Canada-European Union Comprehensive Economic and Trade Agreement (CETA)
Beginning this October, the Canada-European Union Comprehensive Economic and Trade Agreement (CETA) has now been implemented in Canada. The intent of CETA is to create jobs, enhance trade between Canada and the European Union (EU) market, and strengthen economic relations between the two regions. In Canada, implementation of CETA will affect immigration for foreign workers and business visitors from EU member countries, as detailed below.
New Work Permit for Contractual Service Providers and Independent Professionals
Under the CETA a new work permit category will be created for contractual service suppliers and independent professionals. Eligibility will be governed by certain provisions relating to industries such as engineering, computers, manufacturing, and legal services. Work permits in this category will be valid for a maximum of 12 months and the position must fall within Canada’s National Occupational Classification (NOC) levels 0 (management job) to A (professional job that usually requires a university degree).
New Intra Company Transferee Work Permit for Trainees
While the CETA will not affect the existing Intra Company Transfer (ICT) work permit categories relating to specialized knowledge and senior management, a new ICT category will be created for Graduate Trainees. The following eligibility requirements will apply to the new category:
- The foreign national must possess a university degree.
The purpose of the transfer must be for career development or to obtain training in business techniques.
- Work permits in this category will be valid for up to 12 months, and may not be extended.
New Work Permit for EU Investors
A new work permit category will be implemented for EU investors according to the following eligibility requirements:
- Purpose of entry into Canada must be to establish or develop Canadian operations.
- The applicant must be in a supervisory or executive position in the investing organization.
- The investment must be “substantial”.
Work permits in this category will be valid for up to 12 months, and may be extended.
Business Visitor Categories
The CETA also establishes two distinct categories of business visitors: short-term business visitors and business visitors for investment purposes. The permitted activities for these categories are similar to the business visitor activities as defined by Canadian immigration regulations outside of the CETA.
Short-term business visitors are permitted to enter Canada for up to 90 days in any six-month period, usually to visit for a specific project. Investment business visitors are EU nationals in a managerial or specialist role who will visit to establish a Canadian enterprise. The investment visitors may not engage in direct transactions with the general public or be remunerated in Canada.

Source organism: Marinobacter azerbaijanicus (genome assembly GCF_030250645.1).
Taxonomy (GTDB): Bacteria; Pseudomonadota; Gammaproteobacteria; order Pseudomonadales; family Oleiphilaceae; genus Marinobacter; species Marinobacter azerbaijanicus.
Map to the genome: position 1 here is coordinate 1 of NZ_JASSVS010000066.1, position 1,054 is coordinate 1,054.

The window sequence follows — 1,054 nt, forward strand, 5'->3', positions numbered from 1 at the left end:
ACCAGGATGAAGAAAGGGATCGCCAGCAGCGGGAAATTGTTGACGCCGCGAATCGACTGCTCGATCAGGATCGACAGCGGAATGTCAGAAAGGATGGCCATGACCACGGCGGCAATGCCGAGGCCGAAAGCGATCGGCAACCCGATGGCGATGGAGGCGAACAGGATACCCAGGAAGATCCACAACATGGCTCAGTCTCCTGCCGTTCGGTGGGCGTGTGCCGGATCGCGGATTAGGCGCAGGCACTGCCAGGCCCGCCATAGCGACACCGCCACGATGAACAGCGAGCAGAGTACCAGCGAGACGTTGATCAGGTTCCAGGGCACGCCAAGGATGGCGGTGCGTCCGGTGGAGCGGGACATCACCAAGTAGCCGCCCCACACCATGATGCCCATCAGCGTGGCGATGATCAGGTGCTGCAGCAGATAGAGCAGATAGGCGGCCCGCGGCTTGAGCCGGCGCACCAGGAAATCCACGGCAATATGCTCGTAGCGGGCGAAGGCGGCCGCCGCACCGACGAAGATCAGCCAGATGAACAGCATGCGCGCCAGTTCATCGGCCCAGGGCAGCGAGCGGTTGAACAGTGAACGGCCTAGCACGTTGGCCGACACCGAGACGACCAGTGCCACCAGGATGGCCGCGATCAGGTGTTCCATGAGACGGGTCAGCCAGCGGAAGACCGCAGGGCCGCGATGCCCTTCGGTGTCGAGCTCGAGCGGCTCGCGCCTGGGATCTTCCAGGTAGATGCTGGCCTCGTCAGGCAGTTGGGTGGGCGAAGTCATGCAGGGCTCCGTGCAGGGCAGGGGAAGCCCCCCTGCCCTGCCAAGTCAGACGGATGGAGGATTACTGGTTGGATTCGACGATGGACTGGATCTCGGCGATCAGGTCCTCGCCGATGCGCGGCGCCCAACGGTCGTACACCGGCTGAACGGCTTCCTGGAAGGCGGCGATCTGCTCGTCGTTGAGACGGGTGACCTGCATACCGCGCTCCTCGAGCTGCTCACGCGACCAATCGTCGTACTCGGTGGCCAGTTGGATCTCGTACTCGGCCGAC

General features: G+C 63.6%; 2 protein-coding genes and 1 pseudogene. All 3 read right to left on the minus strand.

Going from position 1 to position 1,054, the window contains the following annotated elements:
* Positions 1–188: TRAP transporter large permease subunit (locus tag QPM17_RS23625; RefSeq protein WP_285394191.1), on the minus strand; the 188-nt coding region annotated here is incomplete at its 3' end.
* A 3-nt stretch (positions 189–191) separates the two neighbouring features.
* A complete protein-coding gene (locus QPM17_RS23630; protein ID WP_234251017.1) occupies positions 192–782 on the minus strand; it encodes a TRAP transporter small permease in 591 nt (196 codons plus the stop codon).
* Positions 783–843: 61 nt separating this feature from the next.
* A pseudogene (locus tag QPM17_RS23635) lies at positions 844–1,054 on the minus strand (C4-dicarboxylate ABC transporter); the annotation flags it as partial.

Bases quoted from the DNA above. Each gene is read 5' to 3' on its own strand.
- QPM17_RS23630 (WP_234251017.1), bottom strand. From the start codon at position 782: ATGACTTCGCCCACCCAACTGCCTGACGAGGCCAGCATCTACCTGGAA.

EU nationals who need to travel to Canada for work or business activities may benefit from these new CETA immigration provisions. However, eligibility should be evaluated on a case by case basis.
Older Children May Now Be Included as Dependents
Beginning October 24, 2017, unmarried children under 22 years of age may be included as dependents on Canadian immigration applications filed by or on behalf of their parents as the principal applicants. The prior regulations required dependents to be younger than the age of 19. This change only applies to applications submitted on or after October 24, 2017.
Amendments to Canada’s Citizenship Act
As of October 11, 2017 Canadian permanent residents are able to take advantage of a streamlined naturalization process as the Canadian government has enacted new rules in an effort to provide permanent residents with an easier path to citizenship. Canadian citizenship is one of the most sought after in the world and permits a foreign national to apply for a Canadian passport.
One of the changes includes the number of days that an applicant must spend as a permanent resident before applying for citizenship. Previously, applicants had to accumulate 1,460 days (4 years) of permanent residence within a six-year period. Now, applicants must acquire 1,095 (three years) of residence over a five-year period. In addition, applicants who previously spent time in Canada on a work or study status prior to permanent residency may count up to 365 days of this status towards their overall residency. Time spent in temporary status is calculated in half-days. That is, for every two days spent in Canada on a temporary status, the applicant may count one day towards citizenship eligibility. The inclusion of time spent in a temporary status may reduce the citizenship requirement from three years to two years.
In addition, the new regulations will remove the requirement that citizenship applicants must be physically present in Canada for 183 days or more in four out of the six years before the application. This provision allows permanent residents to apply for citizenship sooner, in addition to making the application process more streamlined.
Foster LLP will continue to monitor all changes to Canadian immigration processes and requirements. Future updates will be made available via our website at www.fosterglobal.com or Immigration Updates©.